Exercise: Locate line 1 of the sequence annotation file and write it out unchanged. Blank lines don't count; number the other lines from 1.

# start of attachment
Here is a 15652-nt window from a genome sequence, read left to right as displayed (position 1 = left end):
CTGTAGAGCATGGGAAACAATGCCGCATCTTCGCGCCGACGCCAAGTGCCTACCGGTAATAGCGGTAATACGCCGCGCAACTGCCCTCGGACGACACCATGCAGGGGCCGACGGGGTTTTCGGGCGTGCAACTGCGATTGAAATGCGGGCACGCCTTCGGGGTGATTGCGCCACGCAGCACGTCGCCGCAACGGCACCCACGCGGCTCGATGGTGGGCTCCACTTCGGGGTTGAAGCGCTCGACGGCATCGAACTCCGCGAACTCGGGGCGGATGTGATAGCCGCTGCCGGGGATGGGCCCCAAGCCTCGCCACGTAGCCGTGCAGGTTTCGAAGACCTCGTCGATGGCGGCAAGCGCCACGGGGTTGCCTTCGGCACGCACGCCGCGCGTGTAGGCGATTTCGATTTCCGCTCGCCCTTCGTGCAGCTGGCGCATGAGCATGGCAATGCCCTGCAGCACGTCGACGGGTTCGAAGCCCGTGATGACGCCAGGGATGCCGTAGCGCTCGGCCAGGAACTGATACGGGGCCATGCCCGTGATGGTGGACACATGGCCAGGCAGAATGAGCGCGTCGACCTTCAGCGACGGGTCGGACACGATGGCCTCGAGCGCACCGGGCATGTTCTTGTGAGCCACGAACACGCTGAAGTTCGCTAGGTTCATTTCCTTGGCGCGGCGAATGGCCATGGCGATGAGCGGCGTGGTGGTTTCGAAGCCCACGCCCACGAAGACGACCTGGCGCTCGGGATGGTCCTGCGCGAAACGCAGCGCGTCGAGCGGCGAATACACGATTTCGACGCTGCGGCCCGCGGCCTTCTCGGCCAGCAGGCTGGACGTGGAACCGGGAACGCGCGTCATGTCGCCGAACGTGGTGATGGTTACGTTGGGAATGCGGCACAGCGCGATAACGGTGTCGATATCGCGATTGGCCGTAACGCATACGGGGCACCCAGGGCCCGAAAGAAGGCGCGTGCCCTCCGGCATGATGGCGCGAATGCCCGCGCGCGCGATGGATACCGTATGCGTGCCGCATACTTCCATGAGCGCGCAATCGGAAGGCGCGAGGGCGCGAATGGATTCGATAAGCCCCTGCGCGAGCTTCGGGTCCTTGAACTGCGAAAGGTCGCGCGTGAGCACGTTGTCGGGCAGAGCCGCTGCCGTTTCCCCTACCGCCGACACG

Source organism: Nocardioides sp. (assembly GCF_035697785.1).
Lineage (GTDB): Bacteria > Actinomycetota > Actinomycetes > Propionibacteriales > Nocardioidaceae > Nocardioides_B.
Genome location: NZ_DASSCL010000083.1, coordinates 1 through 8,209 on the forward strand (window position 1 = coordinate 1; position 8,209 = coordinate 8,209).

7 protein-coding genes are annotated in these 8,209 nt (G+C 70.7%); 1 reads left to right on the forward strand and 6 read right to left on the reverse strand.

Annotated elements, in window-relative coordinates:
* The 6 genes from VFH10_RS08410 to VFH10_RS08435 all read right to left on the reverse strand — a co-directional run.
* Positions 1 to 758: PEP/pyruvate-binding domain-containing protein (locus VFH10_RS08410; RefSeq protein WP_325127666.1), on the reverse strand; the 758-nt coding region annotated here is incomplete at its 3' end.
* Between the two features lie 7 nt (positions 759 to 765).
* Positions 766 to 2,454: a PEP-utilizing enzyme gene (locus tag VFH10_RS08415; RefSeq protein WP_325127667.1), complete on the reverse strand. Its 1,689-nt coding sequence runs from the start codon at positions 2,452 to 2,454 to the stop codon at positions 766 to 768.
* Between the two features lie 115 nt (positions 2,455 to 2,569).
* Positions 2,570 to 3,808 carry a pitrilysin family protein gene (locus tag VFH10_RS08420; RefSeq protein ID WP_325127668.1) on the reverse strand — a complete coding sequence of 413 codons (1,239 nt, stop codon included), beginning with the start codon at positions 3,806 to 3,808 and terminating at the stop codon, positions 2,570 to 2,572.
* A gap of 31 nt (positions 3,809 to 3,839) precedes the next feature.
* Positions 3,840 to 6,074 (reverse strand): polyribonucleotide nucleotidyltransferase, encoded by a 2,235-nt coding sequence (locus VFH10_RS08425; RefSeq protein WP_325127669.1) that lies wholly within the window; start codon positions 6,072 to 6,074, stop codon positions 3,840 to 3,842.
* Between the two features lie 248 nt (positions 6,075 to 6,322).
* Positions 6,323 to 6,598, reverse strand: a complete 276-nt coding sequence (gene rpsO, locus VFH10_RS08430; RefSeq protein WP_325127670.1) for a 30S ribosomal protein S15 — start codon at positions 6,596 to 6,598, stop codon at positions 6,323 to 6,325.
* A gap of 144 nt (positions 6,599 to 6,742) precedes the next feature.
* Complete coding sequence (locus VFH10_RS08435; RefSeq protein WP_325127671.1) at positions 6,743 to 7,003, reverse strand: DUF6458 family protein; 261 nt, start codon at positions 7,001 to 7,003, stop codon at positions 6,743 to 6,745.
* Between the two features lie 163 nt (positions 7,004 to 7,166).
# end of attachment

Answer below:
Here is a 15652-nt window from a genome sequence, read left to right as displayed (position 1 = left end):